How to cite this article: Voge CM, Johns J, Raghavan M, Morris MD, Stegemann JP. 2013. Wrapping and dispersion of multiwalled carbon nanotubes improves electrical conductivity of protein–nanotube composite biomaterials. J Biomed Mater Res Part A 2013:101A:231–238.
Wrapping and dispersion of multiwalled carbon nanotubes improves electrical conductivity of protein–nanotube composite biomaterials †
Article first published online: 3 AUG 2012
Copyright © 2012 Wiley Periodicals, Inc.
Journal of Biomedical Materials Research Part A
Volume 101A, Issue 1, pages 231–238, January 2013
How to Cite
Voge, C. M., Johns, J., Raghavan, M., Morris, M. D. and Stegemann, J. P. (2013), Wrapping and dispersion of multiwalled carbon nanotubes improves electrical conductivity of protein–nanotube composite biomaterials . J. Biomed. Mater. Res., 101A: 231–238. doi: 10.1002/jbm.a.34310
- Issue published online: 23 NOV 2012
- Article first published online: 3 AUG 2012
- Manuscript Accepted: 24 MAY 2012
- Manuscript Revised: 17 APR 2012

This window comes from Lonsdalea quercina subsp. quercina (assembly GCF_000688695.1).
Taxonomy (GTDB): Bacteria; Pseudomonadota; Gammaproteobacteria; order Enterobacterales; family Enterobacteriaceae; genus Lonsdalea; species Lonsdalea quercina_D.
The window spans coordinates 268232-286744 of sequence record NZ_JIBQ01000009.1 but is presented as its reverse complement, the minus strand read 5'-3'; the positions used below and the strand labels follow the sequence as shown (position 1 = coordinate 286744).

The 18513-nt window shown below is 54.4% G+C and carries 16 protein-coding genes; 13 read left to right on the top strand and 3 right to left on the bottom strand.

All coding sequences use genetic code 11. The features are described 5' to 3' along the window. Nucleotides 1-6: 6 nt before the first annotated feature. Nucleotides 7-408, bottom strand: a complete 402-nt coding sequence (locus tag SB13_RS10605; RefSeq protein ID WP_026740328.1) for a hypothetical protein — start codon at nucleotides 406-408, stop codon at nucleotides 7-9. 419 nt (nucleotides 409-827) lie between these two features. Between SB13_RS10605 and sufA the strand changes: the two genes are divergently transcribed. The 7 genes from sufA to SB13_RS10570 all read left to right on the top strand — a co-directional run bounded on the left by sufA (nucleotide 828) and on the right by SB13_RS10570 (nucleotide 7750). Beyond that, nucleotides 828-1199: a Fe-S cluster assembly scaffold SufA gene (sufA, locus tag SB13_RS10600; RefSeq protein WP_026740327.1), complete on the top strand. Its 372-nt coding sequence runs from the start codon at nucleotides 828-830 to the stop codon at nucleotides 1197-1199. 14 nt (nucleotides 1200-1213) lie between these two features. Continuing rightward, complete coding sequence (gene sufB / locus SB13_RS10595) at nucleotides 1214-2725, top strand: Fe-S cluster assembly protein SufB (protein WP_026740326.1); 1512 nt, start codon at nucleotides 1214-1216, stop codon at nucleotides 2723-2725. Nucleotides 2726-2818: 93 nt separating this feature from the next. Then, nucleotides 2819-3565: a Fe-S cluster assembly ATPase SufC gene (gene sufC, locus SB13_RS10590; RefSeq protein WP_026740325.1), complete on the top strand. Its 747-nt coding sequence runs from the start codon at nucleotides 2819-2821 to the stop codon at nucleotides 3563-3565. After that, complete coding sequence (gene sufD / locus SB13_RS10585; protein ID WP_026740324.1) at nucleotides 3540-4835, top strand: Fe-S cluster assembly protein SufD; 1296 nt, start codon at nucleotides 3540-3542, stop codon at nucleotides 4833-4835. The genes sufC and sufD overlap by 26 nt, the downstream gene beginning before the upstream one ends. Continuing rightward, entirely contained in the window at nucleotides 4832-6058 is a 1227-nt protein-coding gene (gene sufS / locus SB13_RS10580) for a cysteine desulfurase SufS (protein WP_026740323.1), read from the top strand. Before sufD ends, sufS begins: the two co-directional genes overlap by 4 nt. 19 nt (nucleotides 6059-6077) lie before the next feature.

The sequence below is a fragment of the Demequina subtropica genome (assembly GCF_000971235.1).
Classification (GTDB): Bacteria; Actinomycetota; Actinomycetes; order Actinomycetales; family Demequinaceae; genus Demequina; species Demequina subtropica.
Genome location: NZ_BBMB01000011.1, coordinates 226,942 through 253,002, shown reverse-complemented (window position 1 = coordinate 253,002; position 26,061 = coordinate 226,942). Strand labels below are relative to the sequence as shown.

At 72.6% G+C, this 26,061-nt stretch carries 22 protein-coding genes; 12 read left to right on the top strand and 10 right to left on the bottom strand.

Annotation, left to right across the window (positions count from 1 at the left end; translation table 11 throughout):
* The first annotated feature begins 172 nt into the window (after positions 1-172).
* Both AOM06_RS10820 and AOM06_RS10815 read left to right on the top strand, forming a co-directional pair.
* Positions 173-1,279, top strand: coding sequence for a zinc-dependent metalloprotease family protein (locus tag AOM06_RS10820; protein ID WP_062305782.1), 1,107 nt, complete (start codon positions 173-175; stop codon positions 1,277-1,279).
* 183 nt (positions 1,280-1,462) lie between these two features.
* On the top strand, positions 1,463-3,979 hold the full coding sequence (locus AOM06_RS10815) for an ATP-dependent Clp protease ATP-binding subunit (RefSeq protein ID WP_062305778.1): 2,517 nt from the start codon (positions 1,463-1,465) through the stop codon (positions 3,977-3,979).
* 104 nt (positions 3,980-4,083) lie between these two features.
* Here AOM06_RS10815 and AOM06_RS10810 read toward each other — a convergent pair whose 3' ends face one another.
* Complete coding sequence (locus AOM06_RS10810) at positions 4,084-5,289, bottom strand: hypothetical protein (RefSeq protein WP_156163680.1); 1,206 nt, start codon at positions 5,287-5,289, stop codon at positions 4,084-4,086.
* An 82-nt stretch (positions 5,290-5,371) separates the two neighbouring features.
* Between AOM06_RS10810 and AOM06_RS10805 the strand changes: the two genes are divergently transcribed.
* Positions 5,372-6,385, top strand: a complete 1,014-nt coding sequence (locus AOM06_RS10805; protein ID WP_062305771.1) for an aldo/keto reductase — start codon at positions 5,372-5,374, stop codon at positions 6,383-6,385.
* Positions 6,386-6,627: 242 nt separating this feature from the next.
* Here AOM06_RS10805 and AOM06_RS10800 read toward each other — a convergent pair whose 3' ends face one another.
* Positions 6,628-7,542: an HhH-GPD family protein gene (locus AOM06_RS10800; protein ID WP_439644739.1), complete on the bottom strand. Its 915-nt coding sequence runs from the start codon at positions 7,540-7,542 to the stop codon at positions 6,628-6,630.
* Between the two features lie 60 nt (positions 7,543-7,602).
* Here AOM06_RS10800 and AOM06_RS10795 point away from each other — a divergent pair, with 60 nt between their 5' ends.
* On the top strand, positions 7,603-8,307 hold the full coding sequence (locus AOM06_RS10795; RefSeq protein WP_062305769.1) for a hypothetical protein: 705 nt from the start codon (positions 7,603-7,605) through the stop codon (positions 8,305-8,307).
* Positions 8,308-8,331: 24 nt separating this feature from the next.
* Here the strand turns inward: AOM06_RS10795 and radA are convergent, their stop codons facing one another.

- Manuscript Received: 20 DEC 2011
- carbon nanotubes;
Composites of extracellular matrix proteins reinforced with carbon nanotubes have the potential to be used as conductive biopolymers in a variety of biomaterial applications. In this study, the effect of functionalization and polymer wrapping on the dispersion of multiwalled carbon nanotubes (MWCNT) in aqueous media was examined. Carboxylated MWCNT were wrapped in either Pluronic® F127 or gelatin. Raman spectroscopy and X-ray photoelectron spectroscopy showed that covalent functionalization of the pristine nanotubes disrupted the carbon lattice and added carboxyl groups. Polymer and gelatin wrapping resulted in increased surface adsorbed oxygen and nitrogen, respectively. Wrapping also markedly increased the stability of MWCNT suspensions in water as measured by settling time and zeta potential, with Pluronic®-wrapped nanotubes showing the greatest effect. Treated MWCNT were used to make 3D collagen–fibrin–MWCNT composite materials. Carboxylated MWCNT resulted in a decrease in construct impedance by an order of magnitude, and wrapping with Pluronic® resulted in a further order of magnitude decrease. Functionalization and wrapping also were associated with maintenance of fibroblast function within protein–MWCNT materials. These data show that increased dispersion of nanotubes in protein–MWCNT composites leads to higher conductivity and improved cytocompatibility. Understanding how nanotubes interact with biological systems is important in enabling the development of new biomedical technologies. © 2012 Wiley Periodicals, Inc. J Biomed Mater Res Part A: 101A:231–238, 2013.